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Plaintiffs' Lawyers, Ready for Action

John Walters and Tom Riley suggest in the Weekly Standard how Big Dope might follow Big Tobacco off the tort liability cliff:

[C]ommunities are not helpless before [the legalization] onslaught. Even when the criminal law has been compromised at the state level, resort to civil procedure might offer protection. Legal or illegal, marijuana injures users--researchers call it a "neurotoxin"--and those who distribute it for profit are liable for its known effects. Its production and distribution, after all, are still federal crimes. America's tort attorneys could respond by suing drug retailers for the harm done by their product to particular addicts, then collecting damages for the clients and legal fees for themselves.


If you think trial lawyers made a windfall on tobacco, just wait until they get a handle on marijuana. The scientific and medical evidence against marijuana now dwarfs what we knew about tobacco at the time of the surgeon general's report of 1964. No warning label in the world could shield marijuana growers and sellers from the tsunami of tort liability they should face from distributing a product with so many known harmful effects. 

Tort lawyers versus pot pushers is a match I'd pay good money to see.


I would favor the tort lawyers by a touchdown or more.

The tobacco companies lost lawsuits because they conducted studies and had evidence of the harms caused by smoking while continuing to lie to consumers about the effects of smoking on health. That kind of tort claim doesn't work if you start off with warning labels and ban most advertising. Selling harmful or dangerous products is not itself tortious. Which is why people have not been able to successfully sue McDonald's, notwithstanding the fact that many of its products are tremendously bad for you.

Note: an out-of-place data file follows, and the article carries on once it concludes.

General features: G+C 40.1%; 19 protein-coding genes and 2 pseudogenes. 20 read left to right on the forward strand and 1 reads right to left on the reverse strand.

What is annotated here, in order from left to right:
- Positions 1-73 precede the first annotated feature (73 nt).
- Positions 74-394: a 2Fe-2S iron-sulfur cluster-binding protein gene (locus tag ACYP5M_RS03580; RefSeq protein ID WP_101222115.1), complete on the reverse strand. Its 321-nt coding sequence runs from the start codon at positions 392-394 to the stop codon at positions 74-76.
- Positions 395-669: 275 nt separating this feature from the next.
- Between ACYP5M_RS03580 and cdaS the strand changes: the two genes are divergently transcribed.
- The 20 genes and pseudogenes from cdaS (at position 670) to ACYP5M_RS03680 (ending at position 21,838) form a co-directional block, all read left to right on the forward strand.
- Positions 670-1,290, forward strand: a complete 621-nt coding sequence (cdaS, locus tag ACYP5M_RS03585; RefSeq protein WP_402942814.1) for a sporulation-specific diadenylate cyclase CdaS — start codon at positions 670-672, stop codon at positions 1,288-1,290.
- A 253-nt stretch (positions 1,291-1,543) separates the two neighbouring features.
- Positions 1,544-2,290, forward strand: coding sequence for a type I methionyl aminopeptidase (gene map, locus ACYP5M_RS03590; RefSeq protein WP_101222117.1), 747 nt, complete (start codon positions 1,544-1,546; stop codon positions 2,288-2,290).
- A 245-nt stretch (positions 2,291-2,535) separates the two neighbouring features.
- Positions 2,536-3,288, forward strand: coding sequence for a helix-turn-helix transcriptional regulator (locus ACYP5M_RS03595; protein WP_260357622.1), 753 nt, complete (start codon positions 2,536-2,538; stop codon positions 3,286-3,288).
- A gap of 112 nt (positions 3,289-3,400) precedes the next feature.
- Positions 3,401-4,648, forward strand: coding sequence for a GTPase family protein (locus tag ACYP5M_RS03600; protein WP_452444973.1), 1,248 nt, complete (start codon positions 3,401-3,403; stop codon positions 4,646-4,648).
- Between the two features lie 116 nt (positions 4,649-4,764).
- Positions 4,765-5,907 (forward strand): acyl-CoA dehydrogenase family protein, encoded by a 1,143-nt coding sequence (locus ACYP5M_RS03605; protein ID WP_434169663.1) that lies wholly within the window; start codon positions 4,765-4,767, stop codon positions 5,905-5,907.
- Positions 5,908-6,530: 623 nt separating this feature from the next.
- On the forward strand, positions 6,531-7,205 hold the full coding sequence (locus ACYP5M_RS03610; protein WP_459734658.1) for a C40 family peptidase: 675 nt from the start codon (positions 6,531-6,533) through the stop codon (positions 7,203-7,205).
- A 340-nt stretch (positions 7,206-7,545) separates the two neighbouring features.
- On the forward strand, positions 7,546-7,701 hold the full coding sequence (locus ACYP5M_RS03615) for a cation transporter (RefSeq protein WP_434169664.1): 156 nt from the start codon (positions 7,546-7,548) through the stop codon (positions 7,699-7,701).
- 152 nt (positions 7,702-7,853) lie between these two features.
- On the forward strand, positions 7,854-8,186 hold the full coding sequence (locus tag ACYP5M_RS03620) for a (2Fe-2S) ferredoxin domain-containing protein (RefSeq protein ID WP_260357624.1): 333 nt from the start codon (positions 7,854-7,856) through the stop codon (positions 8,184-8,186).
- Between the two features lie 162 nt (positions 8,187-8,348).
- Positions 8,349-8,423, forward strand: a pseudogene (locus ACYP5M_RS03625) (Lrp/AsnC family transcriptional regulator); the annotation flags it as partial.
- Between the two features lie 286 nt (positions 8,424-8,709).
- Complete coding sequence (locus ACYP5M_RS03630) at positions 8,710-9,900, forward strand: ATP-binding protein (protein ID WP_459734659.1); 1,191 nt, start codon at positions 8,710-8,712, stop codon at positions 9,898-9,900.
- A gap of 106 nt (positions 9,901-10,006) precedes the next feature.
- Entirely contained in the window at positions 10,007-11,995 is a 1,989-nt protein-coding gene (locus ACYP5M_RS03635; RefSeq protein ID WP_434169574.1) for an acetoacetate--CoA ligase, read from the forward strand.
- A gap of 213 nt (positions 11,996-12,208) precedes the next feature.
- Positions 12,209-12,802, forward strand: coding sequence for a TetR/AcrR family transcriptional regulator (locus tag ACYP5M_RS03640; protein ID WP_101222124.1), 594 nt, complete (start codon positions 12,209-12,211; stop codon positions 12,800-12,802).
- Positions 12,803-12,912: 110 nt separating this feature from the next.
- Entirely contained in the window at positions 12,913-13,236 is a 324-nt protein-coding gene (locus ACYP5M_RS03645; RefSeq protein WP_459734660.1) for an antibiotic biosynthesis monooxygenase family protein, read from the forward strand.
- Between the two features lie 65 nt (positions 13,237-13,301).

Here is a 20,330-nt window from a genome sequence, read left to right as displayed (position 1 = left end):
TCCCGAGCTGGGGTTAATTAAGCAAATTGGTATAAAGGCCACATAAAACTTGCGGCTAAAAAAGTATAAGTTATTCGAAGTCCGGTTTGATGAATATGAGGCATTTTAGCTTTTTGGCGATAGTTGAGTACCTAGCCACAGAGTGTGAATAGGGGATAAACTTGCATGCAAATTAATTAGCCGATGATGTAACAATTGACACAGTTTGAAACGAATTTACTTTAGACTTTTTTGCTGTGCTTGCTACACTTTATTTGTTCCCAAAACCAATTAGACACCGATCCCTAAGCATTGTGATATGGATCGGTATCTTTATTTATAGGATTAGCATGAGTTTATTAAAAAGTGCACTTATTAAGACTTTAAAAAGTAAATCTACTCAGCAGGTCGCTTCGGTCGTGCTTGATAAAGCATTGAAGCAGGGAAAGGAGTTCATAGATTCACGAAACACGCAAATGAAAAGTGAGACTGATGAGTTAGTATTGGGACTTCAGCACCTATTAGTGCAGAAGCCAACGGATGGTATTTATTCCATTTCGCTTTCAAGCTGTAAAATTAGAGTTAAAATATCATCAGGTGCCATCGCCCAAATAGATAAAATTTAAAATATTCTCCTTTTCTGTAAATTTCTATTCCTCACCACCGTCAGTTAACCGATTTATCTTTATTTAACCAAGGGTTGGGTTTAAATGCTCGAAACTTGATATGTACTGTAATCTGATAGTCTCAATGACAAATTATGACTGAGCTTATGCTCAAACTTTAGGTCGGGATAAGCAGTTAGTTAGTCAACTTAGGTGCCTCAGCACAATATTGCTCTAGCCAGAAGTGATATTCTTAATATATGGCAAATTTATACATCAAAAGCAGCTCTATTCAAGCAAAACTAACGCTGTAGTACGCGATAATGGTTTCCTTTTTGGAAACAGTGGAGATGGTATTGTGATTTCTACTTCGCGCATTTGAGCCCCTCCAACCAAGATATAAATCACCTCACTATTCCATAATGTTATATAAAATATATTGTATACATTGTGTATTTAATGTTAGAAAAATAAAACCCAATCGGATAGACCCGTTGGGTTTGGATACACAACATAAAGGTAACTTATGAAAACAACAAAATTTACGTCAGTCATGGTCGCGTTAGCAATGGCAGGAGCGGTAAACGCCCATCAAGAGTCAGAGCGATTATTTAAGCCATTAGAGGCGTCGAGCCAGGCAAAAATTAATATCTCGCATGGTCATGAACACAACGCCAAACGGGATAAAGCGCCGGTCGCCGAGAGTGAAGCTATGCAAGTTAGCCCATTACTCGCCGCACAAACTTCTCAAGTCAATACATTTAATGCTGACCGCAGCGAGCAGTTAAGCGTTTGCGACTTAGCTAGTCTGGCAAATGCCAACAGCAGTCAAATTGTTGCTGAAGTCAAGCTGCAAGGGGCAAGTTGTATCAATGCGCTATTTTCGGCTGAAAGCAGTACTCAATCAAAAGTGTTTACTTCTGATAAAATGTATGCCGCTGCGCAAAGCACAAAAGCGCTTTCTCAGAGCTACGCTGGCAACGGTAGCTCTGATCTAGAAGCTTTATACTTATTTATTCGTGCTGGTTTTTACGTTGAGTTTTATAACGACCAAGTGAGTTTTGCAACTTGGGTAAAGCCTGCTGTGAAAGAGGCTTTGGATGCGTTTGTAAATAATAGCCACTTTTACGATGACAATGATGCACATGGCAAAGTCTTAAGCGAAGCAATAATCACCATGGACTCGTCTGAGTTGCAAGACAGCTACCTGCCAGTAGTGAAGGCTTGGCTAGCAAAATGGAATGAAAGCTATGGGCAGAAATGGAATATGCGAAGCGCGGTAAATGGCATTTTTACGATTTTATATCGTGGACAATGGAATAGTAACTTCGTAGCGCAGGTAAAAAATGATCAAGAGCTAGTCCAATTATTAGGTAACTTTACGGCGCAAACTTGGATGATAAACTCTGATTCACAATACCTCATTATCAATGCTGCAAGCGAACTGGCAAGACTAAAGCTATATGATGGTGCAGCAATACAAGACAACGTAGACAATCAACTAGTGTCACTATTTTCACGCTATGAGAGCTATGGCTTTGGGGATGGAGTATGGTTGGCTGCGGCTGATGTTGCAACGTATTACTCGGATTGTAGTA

But then Mr. Walters never went to law school, so his knowledge of tort law might be a little rough.

The claim about medical evidence relative to pre-1964 tobacco health effects data is also laughable. The Surgeon General's report summarizes the history of the research, which included countless studies demonstrating a causal link between smoking and lung cancer by the end of the 1950s.

No surprise that the former drug czar wrote an article attacking marijuana that invoked two topics he apparently knows little about: tort law and tobacco research.

1. George Will and Charles Krauthammer also are not lawyers, but I would not want to have to match wits with them on a legal subject.

2. If there's a causal link between smoking tobacco and cancer, then a fortiori there's one between smoking pot and cancer. The smoke is unfiltered, goes right in your lungs, and has more damaging chemicals in it than tobacco.

3. McDonald's gets sued all the time. They have not lost cases about the food per se, but they've lost plenty of cases and have settled more.

4. Never underestimate the plaintiffs' bar. They're the only people I know more creative and nimble than criminal defense lawyers.

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